Tutorials and lessons learned from my work as a software developer
Recently, I ran into the problem that my image heavy website, patagoniaonabudget.com, was loading extremely slowly. In this post, I outline the steps I took to go from a 6 second load time to under 2 seconds, specifically focusing on image rendering.
In this post, I'm going to walk through how to make a Facebook Messenger chat bot using my open source Survey Bot Repository. By the end of this tutorial, you'll have a fully functioning bot that responds to a series of questions and saves the information to a database
One of the most powerful functionalities in Laravel is the event. This feature enables all the triggers of various tangentially related functionality to occur throughout the life cycle of a model instance. Plus, events are always listening – meaning you don’t have to explicitly call them in the code to harness their powers. In this post, we’ll implement a sample Laravel model event listener.
Whenever working with data using Laravel, it can be easy to write a few small Eloquent queries within your blade files to access the database. However, this practice can quickly spiral out of control if you're not careful, increasing query load time and destroying the performance of your application. In this post, I'll explain how to extract commonly used queries to a view composer so that they can be shared across multiple views that use different blade files.
Often times when developing using Laravel, I end up stuck on an error that seems to obfuscate the real problem with my code. Luckily, there is a simple way to tail logs in Laravel that can help you get back on track!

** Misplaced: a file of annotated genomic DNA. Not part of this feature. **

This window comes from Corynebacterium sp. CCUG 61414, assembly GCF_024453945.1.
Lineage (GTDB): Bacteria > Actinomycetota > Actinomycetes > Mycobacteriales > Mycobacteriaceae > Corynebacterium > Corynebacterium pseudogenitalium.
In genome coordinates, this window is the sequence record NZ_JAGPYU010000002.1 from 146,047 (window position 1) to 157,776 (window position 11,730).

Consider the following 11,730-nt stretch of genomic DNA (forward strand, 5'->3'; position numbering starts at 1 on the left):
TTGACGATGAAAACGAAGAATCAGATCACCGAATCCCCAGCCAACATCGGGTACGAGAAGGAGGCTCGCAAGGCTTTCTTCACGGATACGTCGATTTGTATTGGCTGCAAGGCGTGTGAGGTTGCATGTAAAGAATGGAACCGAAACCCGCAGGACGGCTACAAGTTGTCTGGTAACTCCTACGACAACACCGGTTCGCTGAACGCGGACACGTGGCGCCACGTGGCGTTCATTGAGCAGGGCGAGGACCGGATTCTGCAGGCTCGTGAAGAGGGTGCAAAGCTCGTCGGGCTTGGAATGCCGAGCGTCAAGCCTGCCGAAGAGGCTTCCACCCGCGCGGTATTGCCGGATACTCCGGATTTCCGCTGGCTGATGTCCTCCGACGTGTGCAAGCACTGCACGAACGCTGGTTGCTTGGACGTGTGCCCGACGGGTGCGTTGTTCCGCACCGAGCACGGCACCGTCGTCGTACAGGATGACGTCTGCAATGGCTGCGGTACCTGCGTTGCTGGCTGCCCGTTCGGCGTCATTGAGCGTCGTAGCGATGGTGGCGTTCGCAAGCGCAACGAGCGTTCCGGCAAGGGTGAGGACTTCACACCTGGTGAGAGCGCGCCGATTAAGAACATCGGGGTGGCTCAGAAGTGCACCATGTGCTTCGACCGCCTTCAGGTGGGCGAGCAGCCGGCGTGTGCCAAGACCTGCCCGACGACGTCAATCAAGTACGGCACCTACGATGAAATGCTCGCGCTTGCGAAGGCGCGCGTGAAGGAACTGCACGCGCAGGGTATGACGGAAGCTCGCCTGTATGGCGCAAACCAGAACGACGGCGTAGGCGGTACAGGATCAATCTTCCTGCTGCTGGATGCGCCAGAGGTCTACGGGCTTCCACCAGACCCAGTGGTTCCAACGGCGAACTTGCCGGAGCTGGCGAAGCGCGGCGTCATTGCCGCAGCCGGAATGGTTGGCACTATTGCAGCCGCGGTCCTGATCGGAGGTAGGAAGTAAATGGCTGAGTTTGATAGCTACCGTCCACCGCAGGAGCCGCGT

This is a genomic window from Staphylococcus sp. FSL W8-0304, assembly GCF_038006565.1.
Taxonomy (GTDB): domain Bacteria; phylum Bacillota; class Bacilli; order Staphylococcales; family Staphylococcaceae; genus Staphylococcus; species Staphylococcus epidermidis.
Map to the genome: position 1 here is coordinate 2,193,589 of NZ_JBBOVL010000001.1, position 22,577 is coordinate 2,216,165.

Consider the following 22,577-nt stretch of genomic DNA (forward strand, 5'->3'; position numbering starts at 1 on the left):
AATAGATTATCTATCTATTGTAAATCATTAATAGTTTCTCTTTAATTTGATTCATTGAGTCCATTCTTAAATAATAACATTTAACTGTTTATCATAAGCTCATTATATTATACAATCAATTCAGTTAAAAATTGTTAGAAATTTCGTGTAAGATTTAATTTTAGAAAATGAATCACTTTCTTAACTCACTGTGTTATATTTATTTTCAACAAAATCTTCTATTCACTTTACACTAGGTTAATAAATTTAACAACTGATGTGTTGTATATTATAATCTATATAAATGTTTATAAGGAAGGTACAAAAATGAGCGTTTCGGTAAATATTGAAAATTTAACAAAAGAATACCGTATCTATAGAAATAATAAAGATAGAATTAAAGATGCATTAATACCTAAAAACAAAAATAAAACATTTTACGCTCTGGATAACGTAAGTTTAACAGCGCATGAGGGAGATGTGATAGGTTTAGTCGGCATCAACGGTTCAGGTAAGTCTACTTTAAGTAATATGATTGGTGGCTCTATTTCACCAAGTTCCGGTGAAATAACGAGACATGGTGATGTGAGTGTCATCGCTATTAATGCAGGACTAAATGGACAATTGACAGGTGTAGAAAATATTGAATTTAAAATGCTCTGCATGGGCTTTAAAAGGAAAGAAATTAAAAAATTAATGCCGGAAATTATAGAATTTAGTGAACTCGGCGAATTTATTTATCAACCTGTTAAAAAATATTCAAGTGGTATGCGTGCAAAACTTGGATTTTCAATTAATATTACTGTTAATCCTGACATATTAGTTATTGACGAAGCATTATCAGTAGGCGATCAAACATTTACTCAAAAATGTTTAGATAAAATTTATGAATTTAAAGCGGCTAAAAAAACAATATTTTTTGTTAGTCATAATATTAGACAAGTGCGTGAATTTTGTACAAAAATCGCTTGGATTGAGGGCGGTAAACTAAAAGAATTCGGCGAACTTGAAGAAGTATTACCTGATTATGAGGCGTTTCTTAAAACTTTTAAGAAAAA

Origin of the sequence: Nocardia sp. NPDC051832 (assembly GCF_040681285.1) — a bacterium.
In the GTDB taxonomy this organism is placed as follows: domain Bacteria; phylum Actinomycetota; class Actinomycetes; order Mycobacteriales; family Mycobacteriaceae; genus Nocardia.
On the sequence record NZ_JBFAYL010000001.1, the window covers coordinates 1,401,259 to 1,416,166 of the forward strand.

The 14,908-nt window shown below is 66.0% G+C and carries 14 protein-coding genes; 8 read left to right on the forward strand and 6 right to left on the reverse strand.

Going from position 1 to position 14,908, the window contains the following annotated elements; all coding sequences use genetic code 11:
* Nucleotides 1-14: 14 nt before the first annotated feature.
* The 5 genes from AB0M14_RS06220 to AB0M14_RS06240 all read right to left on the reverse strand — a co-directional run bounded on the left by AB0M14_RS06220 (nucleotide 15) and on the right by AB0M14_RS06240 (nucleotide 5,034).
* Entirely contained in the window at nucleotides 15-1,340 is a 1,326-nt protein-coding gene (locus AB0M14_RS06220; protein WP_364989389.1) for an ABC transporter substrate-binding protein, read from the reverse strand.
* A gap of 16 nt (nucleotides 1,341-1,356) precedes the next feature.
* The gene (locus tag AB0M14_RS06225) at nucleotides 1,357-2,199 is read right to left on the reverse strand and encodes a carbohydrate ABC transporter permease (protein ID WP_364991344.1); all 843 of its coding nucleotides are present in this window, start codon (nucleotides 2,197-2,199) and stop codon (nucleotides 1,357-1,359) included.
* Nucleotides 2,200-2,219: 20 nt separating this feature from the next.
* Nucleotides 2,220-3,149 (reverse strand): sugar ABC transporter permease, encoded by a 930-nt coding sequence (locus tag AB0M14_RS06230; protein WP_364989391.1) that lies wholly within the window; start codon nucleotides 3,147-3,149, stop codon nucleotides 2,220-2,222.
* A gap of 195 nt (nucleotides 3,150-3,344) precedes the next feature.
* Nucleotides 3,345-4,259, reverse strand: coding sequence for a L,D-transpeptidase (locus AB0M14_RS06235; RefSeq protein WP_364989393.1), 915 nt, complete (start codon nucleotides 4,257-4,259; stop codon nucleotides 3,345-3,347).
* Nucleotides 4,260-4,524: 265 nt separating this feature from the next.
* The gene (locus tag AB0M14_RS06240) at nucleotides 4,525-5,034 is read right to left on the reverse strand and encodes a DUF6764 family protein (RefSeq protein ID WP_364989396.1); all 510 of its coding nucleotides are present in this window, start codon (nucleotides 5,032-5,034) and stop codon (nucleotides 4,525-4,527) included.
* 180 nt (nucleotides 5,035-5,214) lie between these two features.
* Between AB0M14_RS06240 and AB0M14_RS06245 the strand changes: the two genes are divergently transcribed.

In this post, I'm going to walk through a small code sample that automates unit testing for a sort functionality. We will call a JSON API URL, and then test that the information received is properly sorted. We'll also make the tests completely dynamic, enabling us to test multiple parameters to sort on.
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Writing is a way of clarifying my thinking and putting my curiosity on steroids. I spent a year and a half traveling in Asia and South America. This is where I went, what I saw and how it felt, raw and unfiltered:
As our jeep rattled on through the plains, our tour guide stopped intermittently to point out plenty of animals which our eyes glossed over and he was able to spot. Jackals moved swiftly in the distance and herds of deer were spooked by oncoming cars. Monkeys rustled in the treetops, taking a break from their morning snacking to spy on us.
Paraty is undoubtedly paradise. Stefje and I made it our mission to see as much of the islands and beaches that surround this amazing locale, so we hooked up with some other members of the hostel for a boat tour through the bay. In the distance the overgrown islands demonstrated the area’s spectacular propensity for life. Year round sunshine and winter rains ensure that nature dominates here, sprouting up thick forests, fruit trees, and palm branches spreading shade over every square inch of land.
As we continued down the stairs to the overlooking balconies, it immediately became clear why glaciers like this one are capable of retreating or advancing up to two meters in a single day: in the peaceful morning light birds chirping were continuously interrupted by the intense sound of ice calving off and falling into the lake from a height of 40 or 50 yards high. The constant threat of spying one of these awesome breaks had us swinging our necks back and forth along the front wall, which is an astounding 3 miles long and an average height of 240 feet!